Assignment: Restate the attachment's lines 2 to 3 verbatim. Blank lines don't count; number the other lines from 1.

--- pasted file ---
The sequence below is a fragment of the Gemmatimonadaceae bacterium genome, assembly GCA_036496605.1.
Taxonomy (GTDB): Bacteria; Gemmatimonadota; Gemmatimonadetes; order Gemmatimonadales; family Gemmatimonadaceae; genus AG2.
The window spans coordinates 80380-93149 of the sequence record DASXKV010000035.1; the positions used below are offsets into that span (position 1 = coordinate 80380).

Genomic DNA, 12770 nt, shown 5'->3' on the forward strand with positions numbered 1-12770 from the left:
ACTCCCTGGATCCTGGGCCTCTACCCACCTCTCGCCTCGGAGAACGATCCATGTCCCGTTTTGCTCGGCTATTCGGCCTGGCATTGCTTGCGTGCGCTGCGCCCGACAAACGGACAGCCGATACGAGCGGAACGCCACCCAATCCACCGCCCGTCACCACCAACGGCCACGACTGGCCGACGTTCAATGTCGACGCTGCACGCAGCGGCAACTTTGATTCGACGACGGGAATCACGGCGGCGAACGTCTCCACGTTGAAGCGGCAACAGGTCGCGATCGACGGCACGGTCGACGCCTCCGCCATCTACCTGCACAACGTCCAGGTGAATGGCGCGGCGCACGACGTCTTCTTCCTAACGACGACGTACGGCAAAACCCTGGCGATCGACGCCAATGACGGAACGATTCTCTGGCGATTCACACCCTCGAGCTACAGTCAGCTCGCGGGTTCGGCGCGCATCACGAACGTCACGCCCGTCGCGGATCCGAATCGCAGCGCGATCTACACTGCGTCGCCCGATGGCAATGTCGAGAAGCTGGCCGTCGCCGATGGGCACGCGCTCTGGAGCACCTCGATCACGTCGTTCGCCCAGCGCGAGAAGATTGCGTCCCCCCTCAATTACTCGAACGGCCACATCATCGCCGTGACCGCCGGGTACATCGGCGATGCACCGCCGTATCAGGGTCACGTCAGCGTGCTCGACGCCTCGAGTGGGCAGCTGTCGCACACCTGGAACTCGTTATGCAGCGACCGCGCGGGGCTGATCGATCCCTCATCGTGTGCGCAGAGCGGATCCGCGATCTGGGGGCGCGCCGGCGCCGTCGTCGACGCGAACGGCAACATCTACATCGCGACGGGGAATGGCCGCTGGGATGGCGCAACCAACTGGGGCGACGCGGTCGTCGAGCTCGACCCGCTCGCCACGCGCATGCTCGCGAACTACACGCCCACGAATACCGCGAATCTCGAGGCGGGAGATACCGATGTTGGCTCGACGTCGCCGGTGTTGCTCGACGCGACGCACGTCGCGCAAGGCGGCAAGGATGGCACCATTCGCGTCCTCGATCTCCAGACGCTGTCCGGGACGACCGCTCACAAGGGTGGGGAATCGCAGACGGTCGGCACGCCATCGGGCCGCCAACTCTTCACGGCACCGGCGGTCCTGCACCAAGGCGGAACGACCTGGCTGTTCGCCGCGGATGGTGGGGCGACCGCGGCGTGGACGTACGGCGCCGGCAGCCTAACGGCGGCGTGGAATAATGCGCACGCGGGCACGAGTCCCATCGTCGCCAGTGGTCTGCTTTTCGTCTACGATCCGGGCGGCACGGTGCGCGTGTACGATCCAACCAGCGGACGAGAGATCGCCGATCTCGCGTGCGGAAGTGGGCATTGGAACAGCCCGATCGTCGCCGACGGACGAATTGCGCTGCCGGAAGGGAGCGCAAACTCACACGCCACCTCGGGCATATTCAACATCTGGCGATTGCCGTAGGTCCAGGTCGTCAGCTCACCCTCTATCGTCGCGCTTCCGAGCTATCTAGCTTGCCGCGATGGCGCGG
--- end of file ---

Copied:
Taxonomy (GTDB): Bacteria; Gemmatimonadota; Gemmatimonadetes; order Gemmatimonadales; family Gemmatimonadaceae; genus AG2.
The window spans coordinates 80380-93149 of the sequence record DASXKV010000035.1; the positions used below are offsets into that span (position 1 = coordinate 80380).